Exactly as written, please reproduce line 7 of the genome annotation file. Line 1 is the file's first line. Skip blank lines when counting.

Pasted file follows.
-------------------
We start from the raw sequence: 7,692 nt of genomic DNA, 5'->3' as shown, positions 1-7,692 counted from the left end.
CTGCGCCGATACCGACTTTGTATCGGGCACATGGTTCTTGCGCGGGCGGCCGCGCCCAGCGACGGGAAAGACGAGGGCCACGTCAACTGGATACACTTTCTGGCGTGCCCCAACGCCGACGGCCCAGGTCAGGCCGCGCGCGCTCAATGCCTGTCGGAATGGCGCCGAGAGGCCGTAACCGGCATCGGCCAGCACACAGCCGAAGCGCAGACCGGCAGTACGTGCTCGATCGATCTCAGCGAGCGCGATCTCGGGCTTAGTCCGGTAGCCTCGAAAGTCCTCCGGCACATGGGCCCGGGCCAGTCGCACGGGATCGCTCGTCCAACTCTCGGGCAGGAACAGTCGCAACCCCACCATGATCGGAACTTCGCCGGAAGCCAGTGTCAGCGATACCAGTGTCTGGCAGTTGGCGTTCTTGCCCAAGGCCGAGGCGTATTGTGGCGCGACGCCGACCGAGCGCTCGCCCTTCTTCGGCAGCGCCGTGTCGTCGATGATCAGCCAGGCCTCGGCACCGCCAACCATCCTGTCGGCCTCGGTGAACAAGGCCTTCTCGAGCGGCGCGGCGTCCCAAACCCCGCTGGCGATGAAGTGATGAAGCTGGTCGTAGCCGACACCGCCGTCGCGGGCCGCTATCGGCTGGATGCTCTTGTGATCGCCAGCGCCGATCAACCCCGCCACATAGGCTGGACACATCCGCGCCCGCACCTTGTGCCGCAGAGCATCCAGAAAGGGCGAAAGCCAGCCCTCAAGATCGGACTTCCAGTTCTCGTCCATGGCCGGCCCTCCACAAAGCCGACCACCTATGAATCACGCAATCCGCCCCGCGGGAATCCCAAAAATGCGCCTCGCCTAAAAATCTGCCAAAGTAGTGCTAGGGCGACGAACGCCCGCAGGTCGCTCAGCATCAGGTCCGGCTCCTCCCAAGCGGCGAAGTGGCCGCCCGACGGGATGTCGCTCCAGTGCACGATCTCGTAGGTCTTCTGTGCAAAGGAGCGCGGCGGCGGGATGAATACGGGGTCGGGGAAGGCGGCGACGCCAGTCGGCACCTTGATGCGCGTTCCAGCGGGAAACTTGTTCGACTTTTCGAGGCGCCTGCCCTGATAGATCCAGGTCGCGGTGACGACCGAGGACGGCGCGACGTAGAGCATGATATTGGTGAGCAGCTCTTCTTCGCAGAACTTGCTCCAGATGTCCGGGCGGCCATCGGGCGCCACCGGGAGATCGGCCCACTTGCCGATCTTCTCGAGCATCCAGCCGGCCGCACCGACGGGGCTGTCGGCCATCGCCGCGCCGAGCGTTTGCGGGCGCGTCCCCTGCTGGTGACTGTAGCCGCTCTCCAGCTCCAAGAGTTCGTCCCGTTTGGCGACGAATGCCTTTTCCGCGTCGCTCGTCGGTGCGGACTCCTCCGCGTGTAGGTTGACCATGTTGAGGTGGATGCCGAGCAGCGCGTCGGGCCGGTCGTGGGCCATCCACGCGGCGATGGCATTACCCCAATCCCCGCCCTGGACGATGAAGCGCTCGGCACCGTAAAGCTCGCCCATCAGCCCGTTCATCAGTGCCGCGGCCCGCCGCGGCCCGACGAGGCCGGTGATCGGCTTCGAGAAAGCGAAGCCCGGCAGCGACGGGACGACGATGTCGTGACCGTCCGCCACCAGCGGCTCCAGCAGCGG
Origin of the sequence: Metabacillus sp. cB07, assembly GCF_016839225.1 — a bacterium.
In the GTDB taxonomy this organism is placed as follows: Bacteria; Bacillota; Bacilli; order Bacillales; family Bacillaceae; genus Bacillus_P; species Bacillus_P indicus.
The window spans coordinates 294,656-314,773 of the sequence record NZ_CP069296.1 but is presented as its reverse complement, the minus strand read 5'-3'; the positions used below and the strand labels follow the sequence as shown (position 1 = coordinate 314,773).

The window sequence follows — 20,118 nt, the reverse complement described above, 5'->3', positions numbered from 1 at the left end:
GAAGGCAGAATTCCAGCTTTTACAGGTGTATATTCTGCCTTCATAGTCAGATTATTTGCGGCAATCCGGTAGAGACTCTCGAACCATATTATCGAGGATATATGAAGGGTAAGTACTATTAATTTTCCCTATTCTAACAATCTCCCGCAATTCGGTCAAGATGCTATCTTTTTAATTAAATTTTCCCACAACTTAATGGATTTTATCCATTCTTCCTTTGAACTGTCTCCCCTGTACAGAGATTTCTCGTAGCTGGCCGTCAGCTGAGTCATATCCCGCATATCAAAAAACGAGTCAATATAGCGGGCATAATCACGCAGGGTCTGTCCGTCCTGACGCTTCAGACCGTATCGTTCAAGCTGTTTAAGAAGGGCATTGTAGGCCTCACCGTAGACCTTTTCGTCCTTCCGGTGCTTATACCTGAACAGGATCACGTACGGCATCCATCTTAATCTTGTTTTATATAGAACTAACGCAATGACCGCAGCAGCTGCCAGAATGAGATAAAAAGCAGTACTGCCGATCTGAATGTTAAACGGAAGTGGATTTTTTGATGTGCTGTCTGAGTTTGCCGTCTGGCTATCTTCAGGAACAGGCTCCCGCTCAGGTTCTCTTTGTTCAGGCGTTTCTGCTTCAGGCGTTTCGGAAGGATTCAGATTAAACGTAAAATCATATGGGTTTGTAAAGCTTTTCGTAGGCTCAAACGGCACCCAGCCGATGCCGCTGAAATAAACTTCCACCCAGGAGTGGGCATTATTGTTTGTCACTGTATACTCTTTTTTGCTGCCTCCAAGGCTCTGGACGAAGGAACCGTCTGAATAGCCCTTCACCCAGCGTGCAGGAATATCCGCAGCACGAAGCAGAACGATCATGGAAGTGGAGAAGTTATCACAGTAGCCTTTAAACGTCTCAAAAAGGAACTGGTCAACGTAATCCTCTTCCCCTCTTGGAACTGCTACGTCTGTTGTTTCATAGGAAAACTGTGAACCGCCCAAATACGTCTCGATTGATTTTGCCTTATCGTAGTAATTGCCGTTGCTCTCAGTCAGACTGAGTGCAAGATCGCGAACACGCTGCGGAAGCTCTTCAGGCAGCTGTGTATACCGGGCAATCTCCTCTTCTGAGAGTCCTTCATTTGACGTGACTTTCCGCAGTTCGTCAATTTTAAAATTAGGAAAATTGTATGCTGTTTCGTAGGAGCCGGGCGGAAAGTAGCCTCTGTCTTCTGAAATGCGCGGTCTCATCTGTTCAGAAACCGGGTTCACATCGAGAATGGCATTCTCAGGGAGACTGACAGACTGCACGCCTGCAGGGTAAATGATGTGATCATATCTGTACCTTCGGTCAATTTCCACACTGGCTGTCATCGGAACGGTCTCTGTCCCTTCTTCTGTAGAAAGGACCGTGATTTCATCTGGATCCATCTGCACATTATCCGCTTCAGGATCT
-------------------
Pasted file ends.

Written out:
GAAGGCAGAATTCCAGCTTTTACAGGTGTATATTCTGCCTTCATAGTCAGATTATTTGCGGCAATCCGGTAGAGACTCTCGAACCATATTATCGAGGATATATGAAGGGTAAGTACTATTAATTTTCCCTATTCTAACAATCTCCCGCAATTCGGTCAAGATGCTATCTTTTTAATTAAATTTTCCCACAACTTAATGGATTTTATCCATTCTTCCTTTGAACTGTCTCCCCTGTACAGAGATTTCTCGTAGCTGGCCGTCAGCTGAGTCATATCCCGCATATCAAAAAACGAGTCAATATAGCGGGCATAATCACGCAGGGTCTGTCCGTCCTGACGCTTCAGACCGTATCGTTCAAGCTGTTTAAGAAGGGCATTGTAGGCCTCACCGTAGACCTTTTCGTCCTTCCGGTGCTTATACCTGAACAGGATCACGTACGGCATCCATCTTAATCTTGTTTTATATAGAACTAACGCAATGACCGCAGCAGCTGCCAGAATGAGATAAAAAGCAGTACTGCCGATCTGAATGTTAAACGGAAGTGGATTTTTTGATGTGCTGTCTGAGTTTGCCGTCTGGCTATCTTCAGGAACAGGCTCCCGCTCAGGTTCTCTTTGTTCAGGCGTTTCTGCTTCAGGCGTTTCGGAAGGATTCAGATTAAACGTAAAATCATATGGGTTTGTAAAGCTTTTCGTAGGCTCAAACGGCACCCAGCCGATGCCGCTGAAATAAACTTCCACCCAGGAGTGGGCATTATTGTTTGTCACTGTATACTCTTTTTTGCTGCCTCCAAGGCTCTGGACGAAGGAACCGTCTGAATAGCCCTTCACCCAGCGTGCAGGAATATCCGCAGCACGAAGCAGAACGATCATGGAAGTGGAGAAGTTATCACAGTAGCCTTTAAACGTCTCAAAAAGGAACTGGTCAACGTAATCCTCTTCCCCTCTTGGAACTGCTACGTCTGTTGTTTCATAGGAAAACTGTGAACCGCCCAAATACGTCTCGATTGATTTTGCCTTATCGTAGTAATTGCCGTTGCTCTCAGTCAGACTGAGTGCAAGATCGCGAACACGCTGCGGAAGCTCTTCAGGCAGCTGTGTATACCGGGCAATCTCCTCTTCTGAGAGTCCTTCATTTGACGTGACTTTCCGCAGTTCGTCAATTTTAAAATTAGGAAAATTGTATGCTGTTTCGTAGGAGCCGGGCGGAAAGTAGCCTCTGTCTTCTGAAATGCGCGGTCTCATCTGTTCAGAAACCGGGTTCACATCGAGAATGGCATTCTCAGGGAGACTGACAGACTGCACGCCTGCAGGGTAAATGATGTGATCATATCTGTACCTTCGGTCAATTTCCACACTGGCTGTCATCGGAACGGTCTCTGTCCCTTCTTCTGTAGAAAGGACCGTGATTTCATCTGGATCCATCTGCACATTATCCGCTTCAGGATCT